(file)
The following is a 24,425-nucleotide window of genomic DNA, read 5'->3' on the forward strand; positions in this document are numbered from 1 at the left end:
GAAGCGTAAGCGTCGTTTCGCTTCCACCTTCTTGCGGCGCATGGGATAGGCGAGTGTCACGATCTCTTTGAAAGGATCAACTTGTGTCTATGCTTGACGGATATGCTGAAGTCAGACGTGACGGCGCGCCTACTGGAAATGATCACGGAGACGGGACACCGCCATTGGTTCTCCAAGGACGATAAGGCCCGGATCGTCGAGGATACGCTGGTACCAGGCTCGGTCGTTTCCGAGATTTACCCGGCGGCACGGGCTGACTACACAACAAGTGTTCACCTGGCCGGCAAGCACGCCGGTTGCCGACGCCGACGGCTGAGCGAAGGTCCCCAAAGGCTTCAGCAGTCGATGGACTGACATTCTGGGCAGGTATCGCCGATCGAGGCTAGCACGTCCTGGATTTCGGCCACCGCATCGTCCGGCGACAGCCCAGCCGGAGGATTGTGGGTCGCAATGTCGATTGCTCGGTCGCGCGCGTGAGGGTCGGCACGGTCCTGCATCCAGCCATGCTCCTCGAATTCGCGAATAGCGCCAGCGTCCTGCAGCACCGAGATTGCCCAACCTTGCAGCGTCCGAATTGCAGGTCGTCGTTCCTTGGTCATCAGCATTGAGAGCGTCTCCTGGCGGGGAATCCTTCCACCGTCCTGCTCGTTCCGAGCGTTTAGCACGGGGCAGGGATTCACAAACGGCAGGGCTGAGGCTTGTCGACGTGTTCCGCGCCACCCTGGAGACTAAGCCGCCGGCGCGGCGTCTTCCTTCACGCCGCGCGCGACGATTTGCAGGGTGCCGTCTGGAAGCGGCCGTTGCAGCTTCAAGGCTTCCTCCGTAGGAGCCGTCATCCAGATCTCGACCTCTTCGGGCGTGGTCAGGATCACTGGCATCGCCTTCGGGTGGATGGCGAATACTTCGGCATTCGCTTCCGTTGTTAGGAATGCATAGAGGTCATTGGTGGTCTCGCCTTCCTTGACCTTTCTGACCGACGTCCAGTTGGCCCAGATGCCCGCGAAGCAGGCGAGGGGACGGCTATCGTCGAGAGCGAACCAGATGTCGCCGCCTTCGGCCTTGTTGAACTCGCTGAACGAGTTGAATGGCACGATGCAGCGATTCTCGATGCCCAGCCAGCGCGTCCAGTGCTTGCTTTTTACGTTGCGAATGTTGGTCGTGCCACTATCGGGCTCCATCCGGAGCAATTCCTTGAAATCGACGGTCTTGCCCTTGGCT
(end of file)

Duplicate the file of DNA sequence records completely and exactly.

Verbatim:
The following is a 24,425-nucleotide window of genomic DNA, read 5'->3' on the forward strand; positions in this document are numbered from 1 at the left end:
GAAGCGTAAGCGTCGTTTCGCTTCCACCTTCTTGCGGCGCATGGGATAGGCGAGTGTCACGATCTCTTTGAAAGGATCAACTTGTGTCTATGCTTGACGGATATGCTGAAGTCAGACGTGACGGCGCGCCTACTGGAAATGATCACGGAGACGGGACACCGCCATTGGTTCTCCAAGGACGATAAGGCCCGGATCGTCGAGGATACGCTGGTACCAGGCTCGGTCGTTTCCGAGATTTACCCGGCGGCACGGGCTGACTACACAACAAGTGTTCACCTGGCCGGCAAGCACGCCGGTTGCCGACGCCGACGGCTGAGCGAAGGTCCCCAAAGGCTTCAGCAGTCGATGGACTGACATTCTGGGCAGGTATCGCCGATCGAGGCTAGCACGTCCTGGATTTCGGCCACCGCATCGTCCGGCGACAGCCCAGCCGGAGGATTGTGGGTCGCAATGTCGATTGCTCGGTCGCGCGCGTGAGGGTCGGCACGGTCCTGCATCCAGCCATGCTCCTCGAATTCGCGAATAGCGCCAGCGTCCTGCAGCACCGAGATTGCCCAACCTTGCAGCGTCCGAATTGCAGGTCGTCGTTCCTTGGTCATCAGCATTGAGAGCGTCTCCTGGCGGGGAATCCTTCCACCGTCCTGCTCGTTCCGAGCGTTTAGCACGGGGCAGGGATTCACAAACGGCAGGGCTGAGGCTTGTCGACGTGTTCCGCGCCACCCTGGAGACTAAGCCGCCGGCGCGGCGTCTTCCTTCACGCCGCGCGCGACGATTTGCAGGGTGCCGTCTGGAAGCGGCCGTTGCAGCTTCAAGGCTTCCTCCGTAGGAGCCGTCATCCAGATCTCGACCTCTTCGGGCGTGGTCAGGATCACTGGCATCGCCTTCGGGTGGATGGCGAATACTTCGGCATTCGCTTCCGTTGTTAGGAATGCATAGAGGTCATTGGTGGTCTCGCCTTCCTTGACCTTTCTGACCGACGTCCAGTTGGCCCAGATGCCCGCGAAGCAGGCGAGGGGACGGCTATCGTCGAGAGCGAACCAGATGTCGCCGCCTTCGGCCTTGTTGAACTCGCTGAACGAGTTGAATGGCACGATGCAGCGATTCTCGATGCCCAGCCAGCGCGTCCAGTGCTTGCTTTTTACGTTGCGAATGTTGGTCGTGCCACTATCGGGCTCCATCCGGAGCAATTCCTTGAAATCGACGGTCTTGCCCTTGGCT